The Motley Fool Previous Page

1 Great Dividend You Can Buy Right Now

Sean Williams
August 10, 2012

Dividend stocks are everywhere, but many just downright stink. In some cases, the business model is in serious jeopardy, or the dividend itself isn't sustainable. In others, the dividend is so low it's not even worth the paper your dividend check is printed on. A solid dividend strikes the right balance of growth, value, and sustainability.

Today, and one day each week for the rest of the year, we're going to look at one dividend-paying company that you can put in your portfolio for the long term without too much concern. This isn't to say these stocks don't share the same macro risks that other companies have, but they are a step above your common grade of dividend stock. See last week's selection.

After I spent last week focusing on the company with the longest annual dividend increase streak in Diebold, I want to turn your attention to another extremely consistent dividend-paying real estate investment trust, Realty Income (NYSE: O  ) .

Safety in numbers
If Diebold is the king of kings when it comes to dividend streaks, then Realty Income is the queen of queens! I'll get to what I mean by that a little later. In the meantime, let's take a closer look at what Realty Income does and why it's a clear outperformer in its sector.

Realty Income is a retail REIT: It purchases properties throughout the U.S., then turns around and leases out its properties to mostly well-known companies in long-term leases. The longer the lease, the more guaranteed the cash flow and the higher Realty Income's crucial occupancy rate.

In Realty Income's second-quarter results released last month, the company disclosed $211 million worth of investments in 145 new properties, bringing its total property count to 2,762 as of the June-ended quarter. Occupancy rates for those properties rose 70 basis points to 97.3% from 96.6% in the first-quarter. Earnings per share saw a slight drop, but that can be primarily affected by share issuances and the absence of property sales, so a much more accurate determinant of retail REIT health is funds from operations. FFO for Realty Income in its latest quarter rose 7.1%, with FFO per share rising 2.1%.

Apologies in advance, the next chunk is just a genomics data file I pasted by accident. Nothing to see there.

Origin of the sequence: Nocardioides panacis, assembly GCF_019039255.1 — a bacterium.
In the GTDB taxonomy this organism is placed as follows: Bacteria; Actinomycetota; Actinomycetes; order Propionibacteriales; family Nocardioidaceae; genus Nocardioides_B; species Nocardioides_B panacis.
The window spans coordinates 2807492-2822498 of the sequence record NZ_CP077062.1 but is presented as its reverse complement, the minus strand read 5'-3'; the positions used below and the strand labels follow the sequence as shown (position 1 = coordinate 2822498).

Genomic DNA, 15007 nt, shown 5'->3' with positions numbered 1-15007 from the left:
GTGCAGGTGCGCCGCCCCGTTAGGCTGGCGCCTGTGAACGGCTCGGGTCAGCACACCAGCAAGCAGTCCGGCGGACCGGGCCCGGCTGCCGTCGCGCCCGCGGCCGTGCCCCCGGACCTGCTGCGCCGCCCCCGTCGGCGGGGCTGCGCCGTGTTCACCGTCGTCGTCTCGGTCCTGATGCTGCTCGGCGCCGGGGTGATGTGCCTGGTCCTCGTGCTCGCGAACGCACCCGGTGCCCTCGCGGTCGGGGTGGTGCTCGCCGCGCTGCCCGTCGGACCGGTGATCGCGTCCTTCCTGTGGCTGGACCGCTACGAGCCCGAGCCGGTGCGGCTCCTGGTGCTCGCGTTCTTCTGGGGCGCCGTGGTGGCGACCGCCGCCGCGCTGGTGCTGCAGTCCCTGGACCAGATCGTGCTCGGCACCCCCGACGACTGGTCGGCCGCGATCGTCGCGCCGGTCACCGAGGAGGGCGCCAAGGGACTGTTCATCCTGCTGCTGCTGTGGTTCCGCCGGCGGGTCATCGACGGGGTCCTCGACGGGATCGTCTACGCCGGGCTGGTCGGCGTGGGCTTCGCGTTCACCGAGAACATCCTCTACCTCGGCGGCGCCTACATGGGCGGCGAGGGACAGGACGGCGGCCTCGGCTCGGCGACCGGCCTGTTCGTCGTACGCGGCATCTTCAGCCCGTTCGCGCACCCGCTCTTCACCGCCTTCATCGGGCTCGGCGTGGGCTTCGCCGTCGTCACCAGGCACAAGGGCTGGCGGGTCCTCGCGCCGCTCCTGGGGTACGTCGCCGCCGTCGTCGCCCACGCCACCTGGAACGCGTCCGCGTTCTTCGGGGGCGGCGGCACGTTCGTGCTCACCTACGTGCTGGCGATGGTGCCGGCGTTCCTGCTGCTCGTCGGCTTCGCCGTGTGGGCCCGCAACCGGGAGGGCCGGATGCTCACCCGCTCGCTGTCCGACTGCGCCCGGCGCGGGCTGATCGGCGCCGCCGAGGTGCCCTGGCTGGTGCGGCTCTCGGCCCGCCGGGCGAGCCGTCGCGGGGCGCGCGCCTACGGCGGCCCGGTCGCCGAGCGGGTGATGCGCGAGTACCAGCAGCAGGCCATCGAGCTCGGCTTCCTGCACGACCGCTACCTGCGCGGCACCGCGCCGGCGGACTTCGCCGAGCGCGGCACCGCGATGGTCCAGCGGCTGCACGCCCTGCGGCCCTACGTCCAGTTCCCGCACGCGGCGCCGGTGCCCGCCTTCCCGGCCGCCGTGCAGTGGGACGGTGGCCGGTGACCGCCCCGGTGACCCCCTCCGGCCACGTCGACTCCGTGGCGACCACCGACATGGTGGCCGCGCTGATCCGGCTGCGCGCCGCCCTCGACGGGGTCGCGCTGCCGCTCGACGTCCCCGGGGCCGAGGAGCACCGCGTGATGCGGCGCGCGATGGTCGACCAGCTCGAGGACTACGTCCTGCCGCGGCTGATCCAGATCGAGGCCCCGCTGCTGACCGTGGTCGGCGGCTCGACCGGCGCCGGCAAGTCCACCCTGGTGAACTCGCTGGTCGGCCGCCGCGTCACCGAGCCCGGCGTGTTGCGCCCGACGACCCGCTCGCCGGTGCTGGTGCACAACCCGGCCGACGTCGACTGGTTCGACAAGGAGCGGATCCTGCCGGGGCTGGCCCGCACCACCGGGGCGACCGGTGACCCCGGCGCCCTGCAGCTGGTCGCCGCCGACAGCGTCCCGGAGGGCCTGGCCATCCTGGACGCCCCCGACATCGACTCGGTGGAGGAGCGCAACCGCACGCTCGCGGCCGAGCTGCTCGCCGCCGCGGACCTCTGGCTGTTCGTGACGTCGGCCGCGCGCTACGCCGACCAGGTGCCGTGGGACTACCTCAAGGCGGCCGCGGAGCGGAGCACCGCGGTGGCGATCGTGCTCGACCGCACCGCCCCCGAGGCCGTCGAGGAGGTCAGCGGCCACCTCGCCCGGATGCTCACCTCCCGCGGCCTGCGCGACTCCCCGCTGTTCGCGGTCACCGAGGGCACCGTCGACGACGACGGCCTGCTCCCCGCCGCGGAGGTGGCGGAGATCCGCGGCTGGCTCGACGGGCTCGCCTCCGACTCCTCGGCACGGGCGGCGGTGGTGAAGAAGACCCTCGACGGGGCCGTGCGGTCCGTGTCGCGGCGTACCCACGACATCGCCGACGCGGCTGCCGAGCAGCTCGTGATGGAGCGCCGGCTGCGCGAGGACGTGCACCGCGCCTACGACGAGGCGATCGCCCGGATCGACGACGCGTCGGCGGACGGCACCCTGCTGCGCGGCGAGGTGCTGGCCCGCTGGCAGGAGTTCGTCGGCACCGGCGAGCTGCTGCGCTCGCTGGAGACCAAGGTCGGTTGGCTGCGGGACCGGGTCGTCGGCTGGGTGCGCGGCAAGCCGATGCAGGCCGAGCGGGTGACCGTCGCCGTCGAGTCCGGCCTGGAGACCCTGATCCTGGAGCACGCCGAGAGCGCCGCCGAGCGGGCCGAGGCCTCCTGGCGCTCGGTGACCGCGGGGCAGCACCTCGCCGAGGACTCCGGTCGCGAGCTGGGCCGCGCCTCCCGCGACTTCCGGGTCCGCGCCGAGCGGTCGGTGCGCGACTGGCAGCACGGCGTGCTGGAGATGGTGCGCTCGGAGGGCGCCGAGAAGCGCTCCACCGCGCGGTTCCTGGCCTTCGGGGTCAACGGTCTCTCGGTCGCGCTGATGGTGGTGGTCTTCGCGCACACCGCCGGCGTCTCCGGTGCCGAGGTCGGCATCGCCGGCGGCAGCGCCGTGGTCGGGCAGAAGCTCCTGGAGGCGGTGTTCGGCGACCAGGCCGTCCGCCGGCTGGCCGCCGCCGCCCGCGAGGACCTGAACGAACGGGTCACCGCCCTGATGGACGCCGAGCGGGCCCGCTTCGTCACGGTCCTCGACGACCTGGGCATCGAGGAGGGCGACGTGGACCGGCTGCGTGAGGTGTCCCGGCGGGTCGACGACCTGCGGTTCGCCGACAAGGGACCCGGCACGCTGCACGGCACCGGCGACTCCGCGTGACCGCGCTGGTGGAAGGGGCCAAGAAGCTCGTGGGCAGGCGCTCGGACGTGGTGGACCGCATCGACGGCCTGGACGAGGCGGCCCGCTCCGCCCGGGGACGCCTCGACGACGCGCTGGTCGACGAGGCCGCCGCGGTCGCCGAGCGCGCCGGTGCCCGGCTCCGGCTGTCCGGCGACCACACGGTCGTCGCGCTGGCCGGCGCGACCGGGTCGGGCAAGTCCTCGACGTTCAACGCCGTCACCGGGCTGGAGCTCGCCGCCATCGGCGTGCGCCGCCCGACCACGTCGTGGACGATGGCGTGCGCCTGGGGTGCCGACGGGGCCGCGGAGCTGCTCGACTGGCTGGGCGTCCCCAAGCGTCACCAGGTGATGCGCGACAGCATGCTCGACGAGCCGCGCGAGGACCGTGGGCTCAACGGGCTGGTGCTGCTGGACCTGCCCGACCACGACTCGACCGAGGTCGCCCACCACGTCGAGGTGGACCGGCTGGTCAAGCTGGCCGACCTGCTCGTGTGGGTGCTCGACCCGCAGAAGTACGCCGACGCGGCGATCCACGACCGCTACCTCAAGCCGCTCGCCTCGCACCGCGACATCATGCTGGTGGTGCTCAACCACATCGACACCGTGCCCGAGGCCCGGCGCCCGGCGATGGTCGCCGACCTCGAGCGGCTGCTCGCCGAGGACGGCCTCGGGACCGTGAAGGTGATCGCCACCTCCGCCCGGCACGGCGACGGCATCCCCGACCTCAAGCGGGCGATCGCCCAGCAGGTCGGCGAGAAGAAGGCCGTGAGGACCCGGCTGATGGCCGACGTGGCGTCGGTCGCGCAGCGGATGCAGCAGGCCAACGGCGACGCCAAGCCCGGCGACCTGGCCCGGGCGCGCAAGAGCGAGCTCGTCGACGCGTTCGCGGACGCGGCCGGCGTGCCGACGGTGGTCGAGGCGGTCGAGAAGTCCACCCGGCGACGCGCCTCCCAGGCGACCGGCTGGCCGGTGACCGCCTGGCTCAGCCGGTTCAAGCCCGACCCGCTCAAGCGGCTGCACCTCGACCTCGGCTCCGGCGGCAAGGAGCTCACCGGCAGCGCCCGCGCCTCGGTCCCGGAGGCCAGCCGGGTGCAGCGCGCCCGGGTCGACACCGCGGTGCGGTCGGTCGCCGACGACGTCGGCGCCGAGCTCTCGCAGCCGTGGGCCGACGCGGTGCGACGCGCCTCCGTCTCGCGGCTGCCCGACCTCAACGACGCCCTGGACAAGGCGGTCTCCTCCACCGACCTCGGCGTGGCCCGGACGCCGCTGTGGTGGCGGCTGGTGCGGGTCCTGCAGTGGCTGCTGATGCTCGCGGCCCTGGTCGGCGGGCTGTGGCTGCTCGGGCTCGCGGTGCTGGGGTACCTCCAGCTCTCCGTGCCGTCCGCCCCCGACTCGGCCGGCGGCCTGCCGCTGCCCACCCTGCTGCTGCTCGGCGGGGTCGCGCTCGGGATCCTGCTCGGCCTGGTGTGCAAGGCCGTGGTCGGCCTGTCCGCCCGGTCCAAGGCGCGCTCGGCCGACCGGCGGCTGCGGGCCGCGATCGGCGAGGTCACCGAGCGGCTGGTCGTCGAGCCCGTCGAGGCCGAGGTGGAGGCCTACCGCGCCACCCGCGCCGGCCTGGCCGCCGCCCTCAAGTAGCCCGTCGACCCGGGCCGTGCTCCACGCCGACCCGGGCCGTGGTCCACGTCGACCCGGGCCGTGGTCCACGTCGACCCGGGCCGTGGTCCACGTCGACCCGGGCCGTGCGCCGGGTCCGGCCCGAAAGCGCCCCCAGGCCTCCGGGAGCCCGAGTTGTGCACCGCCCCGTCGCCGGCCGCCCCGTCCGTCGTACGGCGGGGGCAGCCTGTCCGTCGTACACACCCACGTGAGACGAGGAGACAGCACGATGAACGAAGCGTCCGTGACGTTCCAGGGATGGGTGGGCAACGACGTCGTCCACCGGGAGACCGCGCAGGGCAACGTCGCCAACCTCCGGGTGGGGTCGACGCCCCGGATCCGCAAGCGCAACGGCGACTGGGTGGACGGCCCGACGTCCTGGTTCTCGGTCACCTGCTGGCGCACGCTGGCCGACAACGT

The key to Realty Income's success lies with its ability to lease only to investment-grade retailers and to lease for the long-term. Of the 145 properties it acquired in the second quarter, 140 were leased to investment-grade companies, according to Realty Income's quarterly report. Of Realty Income's 136 tenants as of its recently ended quarter, 15 of them made up 48% of total leased properties, with many being financially fit companies. Dollar Tree, which accounts for 2.7%, and spirit maker Diageo at 5% are two such companies comprising a sizable portion of Realty Income's property-lease portfolio. The one questionable name I find on its list is Rite-Aid (NYSE: RAD  ) , which comprises 2.5% of all leases and is currently carrying about $6 billion in debt on its balance sheet.

As I previously mentioned, leasing for the long-term is another key component to Realty Income's success. With many contracts negotiated in some cases for multiple decades, its cash flow is more or less secure as long as rent rates don't fall through the floor or bankruptcies don't wreak complete havoc on its portfolio. Here's a quick glance at Realty Income's lease expiration schedule:

Source: Realty Income 10-Q.

As you can see from the above charts, a good majority of Realty Income's leases expire in 10 or more years from now. In fact, 55.5% of all rental revenue is secure until at least 2023.

The same can't be said for its peers, National Retail Properties (NYSE: NNN  ) and Regency Centers (NYSE: REG  ) . Regency, which has a strong presence in leasing to grocery stores, has a marginally lower occupancy rate at 94%, but leases 28 of its 364 properties to the troubled SUPERVALU (NYSE: SVU  ) . Large levels of debt and an ongoing turnaround that has failed to take hold have many investors questioning its long-term survival. Something simila